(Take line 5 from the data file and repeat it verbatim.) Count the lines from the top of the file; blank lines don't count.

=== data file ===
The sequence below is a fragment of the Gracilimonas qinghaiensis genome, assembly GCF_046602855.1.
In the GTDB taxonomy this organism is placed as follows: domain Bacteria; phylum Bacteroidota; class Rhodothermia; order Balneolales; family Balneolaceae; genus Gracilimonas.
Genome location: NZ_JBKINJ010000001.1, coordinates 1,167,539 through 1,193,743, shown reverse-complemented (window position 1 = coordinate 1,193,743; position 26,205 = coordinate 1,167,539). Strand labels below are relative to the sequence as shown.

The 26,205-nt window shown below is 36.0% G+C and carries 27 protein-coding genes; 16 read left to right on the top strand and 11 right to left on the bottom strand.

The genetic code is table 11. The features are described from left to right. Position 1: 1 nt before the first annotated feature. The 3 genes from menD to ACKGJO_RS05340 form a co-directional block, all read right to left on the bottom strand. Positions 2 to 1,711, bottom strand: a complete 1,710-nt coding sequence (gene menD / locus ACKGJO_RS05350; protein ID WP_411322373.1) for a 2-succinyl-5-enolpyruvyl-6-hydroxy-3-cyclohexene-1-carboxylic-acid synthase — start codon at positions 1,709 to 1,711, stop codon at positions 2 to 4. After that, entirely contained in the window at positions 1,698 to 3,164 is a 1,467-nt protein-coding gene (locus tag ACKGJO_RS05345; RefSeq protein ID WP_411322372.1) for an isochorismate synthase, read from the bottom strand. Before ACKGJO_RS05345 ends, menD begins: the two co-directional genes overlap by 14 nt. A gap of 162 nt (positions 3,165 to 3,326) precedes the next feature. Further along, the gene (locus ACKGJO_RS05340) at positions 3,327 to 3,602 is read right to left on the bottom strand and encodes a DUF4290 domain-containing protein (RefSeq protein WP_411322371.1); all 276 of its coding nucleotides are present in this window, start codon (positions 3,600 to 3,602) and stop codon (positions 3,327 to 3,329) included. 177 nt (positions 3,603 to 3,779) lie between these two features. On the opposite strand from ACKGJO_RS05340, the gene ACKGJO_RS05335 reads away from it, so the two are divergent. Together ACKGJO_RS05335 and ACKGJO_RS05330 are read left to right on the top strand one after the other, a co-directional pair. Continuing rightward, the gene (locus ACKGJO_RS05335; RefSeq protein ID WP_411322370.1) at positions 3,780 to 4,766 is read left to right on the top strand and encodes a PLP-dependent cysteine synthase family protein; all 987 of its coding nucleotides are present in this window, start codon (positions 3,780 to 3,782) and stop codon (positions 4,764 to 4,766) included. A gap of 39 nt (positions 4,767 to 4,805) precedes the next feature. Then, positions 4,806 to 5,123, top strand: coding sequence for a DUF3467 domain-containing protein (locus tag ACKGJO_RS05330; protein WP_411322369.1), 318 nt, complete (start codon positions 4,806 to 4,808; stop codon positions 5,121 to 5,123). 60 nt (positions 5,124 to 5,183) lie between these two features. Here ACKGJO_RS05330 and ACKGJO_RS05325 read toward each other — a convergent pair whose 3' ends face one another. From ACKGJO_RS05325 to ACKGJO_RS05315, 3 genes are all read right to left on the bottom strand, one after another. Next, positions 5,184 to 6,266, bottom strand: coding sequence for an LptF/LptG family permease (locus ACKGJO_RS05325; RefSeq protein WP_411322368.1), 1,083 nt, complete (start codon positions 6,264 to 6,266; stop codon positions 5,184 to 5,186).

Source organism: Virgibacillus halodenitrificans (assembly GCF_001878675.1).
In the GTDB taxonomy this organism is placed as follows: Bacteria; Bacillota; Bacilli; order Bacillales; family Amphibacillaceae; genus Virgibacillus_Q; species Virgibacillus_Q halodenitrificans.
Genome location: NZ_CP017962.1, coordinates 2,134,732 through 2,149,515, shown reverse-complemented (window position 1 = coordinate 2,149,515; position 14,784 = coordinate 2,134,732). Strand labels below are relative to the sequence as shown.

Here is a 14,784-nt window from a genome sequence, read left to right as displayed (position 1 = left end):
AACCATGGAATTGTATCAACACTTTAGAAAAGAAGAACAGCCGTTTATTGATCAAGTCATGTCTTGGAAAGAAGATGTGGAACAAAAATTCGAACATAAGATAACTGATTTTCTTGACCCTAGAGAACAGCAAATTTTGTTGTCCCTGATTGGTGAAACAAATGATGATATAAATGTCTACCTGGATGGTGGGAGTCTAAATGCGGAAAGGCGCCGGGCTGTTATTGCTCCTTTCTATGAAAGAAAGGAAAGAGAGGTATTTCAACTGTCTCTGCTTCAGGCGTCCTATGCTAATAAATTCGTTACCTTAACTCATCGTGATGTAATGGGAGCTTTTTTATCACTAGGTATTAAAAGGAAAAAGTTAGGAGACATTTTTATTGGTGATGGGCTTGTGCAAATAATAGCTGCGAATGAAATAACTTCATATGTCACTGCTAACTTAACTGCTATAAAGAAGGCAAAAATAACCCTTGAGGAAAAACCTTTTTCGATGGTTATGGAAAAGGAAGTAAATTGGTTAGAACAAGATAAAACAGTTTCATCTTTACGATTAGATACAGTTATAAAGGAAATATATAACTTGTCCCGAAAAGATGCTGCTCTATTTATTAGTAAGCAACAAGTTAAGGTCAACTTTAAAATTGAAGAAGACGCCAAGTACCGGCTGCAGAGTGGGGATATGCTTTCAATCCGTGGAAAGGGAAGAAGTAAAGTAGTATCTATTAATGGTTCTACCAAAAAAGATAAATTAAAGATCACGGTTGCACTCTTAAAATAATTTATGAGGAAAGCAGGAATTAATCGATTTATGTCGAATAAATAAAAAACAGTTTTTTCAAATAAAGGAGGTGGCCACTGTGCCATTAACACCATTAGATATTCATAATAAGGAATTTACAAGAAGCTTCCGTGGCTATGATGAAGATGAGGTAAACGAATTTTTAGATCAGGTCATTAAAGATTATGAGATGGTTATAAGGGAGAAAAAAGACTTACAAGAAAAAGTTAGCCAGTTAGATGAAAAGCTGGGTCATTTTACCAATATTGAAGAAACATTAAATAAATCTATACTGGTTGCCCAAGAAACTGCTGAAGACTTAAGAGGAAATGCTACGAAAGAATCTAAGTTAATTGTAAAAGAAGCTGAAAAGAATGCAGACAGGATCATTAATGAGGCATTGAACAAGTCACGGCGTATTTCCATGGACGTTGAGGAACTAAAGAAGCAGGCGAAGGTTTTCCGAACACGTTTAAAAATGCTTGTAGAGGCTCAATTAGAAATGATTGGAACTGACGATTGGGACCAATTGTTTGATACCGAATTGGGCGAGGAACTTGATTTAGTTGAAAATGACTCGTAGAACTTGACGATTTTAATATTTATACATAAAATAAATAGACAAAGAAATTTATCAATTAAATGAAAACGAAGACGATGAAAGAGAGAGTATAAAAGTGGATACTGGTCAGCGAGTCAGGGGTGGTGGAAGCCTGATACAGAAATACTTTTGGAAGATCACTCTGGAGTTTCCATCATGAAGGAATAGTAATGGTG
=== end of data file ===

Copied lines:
The genetic code is table 11. The features are described from left to right. Position 1: 1 nt before the first annotated feature. The 3 genes from menD to ACKGJO_RS05340 form a co-directional block, all read right to left on the bottom strand. Positions 2 to 1,711, bottom strand: a complete 1,710-nt coding sequence (gene menD / locus ACKGJO_RS05350; protein ID WP_411322373.1) for a 2-succinyl-5-enolpyruvyl-6-hydroxy-3-cyclohexene-1-carboxylic-acid synthase — start codon at positions 1,709 to 1,711, stop codon at positions 2 to 4. After that, entirely contained in the window at positions 1,698 to 3,164 is a 1,467-nt protein-coding gene (locus tag ACKGJO_RS05345; RefSeq protein ID WP_411322372.1) for an isochorismate synthase, read from the bottom strand. Before ACKGJO_RS05345 ends, menD begins: the two co-directional genes overlap by 14 nt. A gap of 162 nt (positions 3,165 to 3,326) precedes the next feature. Further along, the gene (locus ACKGJO_RS05340) at positions 3,327 to 3,602 is read right to left on the bottom strand and encodes a DUF4290 domain-containing protein (RefSeq protein WP_411322371.1); all 276 of its coding nucleotides are present in this window, start codon (positions 3,600 to 3,602) and stop codon (positions 3,327 to 3,329) included. 177 nt (positions 3,603 to 3,779) lie between these two features. On the opposite strand from ACKGJO_RS05340, the gene ACKGJO_RS05335 reads away from it, so the two are divergent. Together ACKGJO_RS05335 and ACKGJO_RS05330 are read left to right on the top strand one after the other, a co-directional pair. Continuing rightward, the gene (locus ACKGJO_RS05335; RefSeq protein ID WP_411322370.1) at positions 3,780 to 4,766 is read left to right on the top strand and encodes a PLP-dependent cysteine synthase family protein; all 987 of its coding nucleotides are present in this window, start codon (positions 3,780 to 3,782) and stop codon (positions 4,764 to 4,766) included. A gap of 39 nt (positions 4,767 to 4,805) precedes the next feature. Then, positions 4,806 to 5,123, top strand: coding sequence for a DUF3467 domain-containing protein (locus tag ACKGJO_RS05330; protein WP_411322369.1), 318 nt, complete (start codon positions 4,806 to 4,808; stop codon positions 5,121 to 5,123). 60 nt (positions 5,124 to 5,183) lie between these two features. Here ACKGJO_RS05330 and ACKGJO_RS05325 read toward each other — a convergent pair whose 3' ends face one another. From ACKGJO_RS05325 to ACKGJO_RS05315, 3 genes are all read right to left on the bottom strand, one after another. Next, positions 5,184 to 6,266, bottom strand: coding sequence for an LptF/LptG family permease (locus ACKGJO_RS05325; RefSeq protein WP_411322368.1), 1,083 nt, complete (start codon positions 6,264 to 6,266; stop codon positions 5,184 to 5,186).